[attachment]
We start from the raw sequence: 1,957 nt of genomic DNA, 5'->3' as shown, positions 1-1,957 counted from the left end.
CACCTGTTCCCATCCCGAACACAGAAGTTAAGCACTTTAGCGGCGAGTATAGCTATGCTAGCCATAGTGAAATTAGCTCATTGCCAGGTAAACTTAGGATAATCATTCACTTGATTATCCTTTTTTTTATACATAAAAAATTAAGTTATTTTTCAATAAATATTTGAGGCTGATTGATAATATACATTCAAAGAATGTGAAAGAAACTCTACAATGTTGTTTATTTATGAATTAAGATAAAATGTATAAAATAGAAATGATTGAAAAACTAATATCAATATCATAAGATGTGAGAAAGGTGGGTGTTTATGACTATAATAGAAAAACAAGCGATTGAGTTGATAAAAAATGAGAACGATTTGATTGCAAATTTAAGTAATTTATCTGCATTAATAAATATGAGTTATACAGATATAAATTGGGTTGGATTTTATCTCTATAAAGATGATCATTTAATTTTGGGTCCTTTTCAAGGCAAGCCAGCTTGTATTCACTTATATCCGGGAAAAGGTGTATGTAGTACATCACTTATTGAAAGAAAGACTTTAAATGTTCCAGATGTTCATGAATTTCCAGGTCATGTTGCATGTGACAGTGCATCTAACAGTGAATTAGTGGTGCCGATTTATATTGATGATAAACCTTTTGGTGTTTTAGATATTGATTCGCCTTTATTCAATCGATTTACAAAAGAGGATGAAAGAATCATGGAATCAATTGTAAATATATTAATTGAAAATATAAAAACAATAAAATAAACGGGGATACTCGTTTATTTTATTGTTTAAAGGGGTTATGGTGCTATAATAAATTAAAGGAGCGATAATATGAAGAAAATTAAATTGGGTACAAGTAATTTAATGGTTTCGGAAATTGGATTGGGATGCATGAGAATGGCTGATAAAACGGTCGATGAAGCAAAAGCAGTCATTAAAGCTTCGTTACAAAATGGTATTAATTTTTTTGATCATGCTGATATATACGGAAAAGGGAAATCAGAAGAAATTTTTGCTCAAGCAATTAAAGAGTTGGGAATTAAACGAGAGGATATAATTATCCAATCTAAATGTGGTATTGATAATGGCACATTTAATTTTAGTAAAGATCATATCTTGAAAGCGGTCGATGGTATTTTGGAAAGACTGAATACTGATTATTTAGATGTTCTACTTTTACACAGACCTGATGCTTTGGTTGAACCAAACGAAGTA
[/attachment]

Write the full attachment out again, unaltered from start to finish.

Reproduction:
We start from the raw sequence: 1,957 nt of genomic DNA, 5'->3' as shown, positions 1-1,957 counted from the left end.
CACCTGTTCCCATCCCGAACACAGAAGTTAAGCACTTTAGCGGCGAGTATAGCTATGCTAGCCATAGTGAAATTAGCTCATTGCCAGGTAAACTTAGGATAATCATTCACTTGATTATCCTTTTTTTTATACATAAAAAATTAAGTTATTTTTCAATAAATATTTGAGGCTGATTGATAATATACATTCAAAGAATGTGAAAGAAACTCTACAATGTTGTTTATTTATGAATTAAGATAAAATGTATAAAATAGAAATGATTGAAAAACTAATATCAATATCATAAGATGTGAGAAAGGTGGGTGTTTATGACTATAATAGAAAAACAAGCGATTGAGTTGATAAAAAATGAGAACGATTTGATTGCAAATTTAAGTAATTTATCTGCATTAATAAATATGAGTTATACAGATATAAATTGGGTTGGATTTTATCTCTATAAAGATGATCATTTAATTTTGGGTCCTTTTCAAGGCAAGCCAGCTTGTATTCACTTATATCCGGGAAAAGGTGTATGTAGTACATCACTTATTGAAAGAAAGACTTTAAATGTTCCAGATGTTCATGAATTTCCAGGTCATGTTGCATGTGACAGTGCATCTAACAGTGAATTAGTGGTGCCGATTTATATTGATGATAAACCTTTTGGTGTTTTAGATATTGATTCGCCTTTATTCAATCGATTTACAAAAGAGGATGAAAGAATCATGGAATCAATTGTAAATATATTAATTGAAAATATAAAAACAATAAAATAAACGGGGATACTCGTTTATTTTATTGTTTAAAGGGGTTATGGTGCTATAATAAATTAAAGGAGCGATAATATGAAGAAAATTAAATTGGGTACAAGTAATTTAATGGTTTCGGAAATTGGATTGGGATGCATGAGAATGGCTGATAAAACGGTCGATGAAGCAAAAGCAGTCATTAAAGCTTCGTTACAAAATGGTATTAATTTTTTTGATCATGCTGATATATACGGAAAAGGGAAATCAGAAGAAATTTTTGCTCAAGCAATTAAAGAGTTGGGAATTAAACGAGAGGATATAATTATCCAATCTAAATGTGGTATTGATAATGGCACATTTAATTTTAGTAAAGATCATATCTTGAAAGCGGTCGATGGTATTTTGGAAAGACTGAATACTGATTATTTAGATGTTCTACTTTTACACAGACCTGATGCTTTGGTTGAACCAAACGAAGTA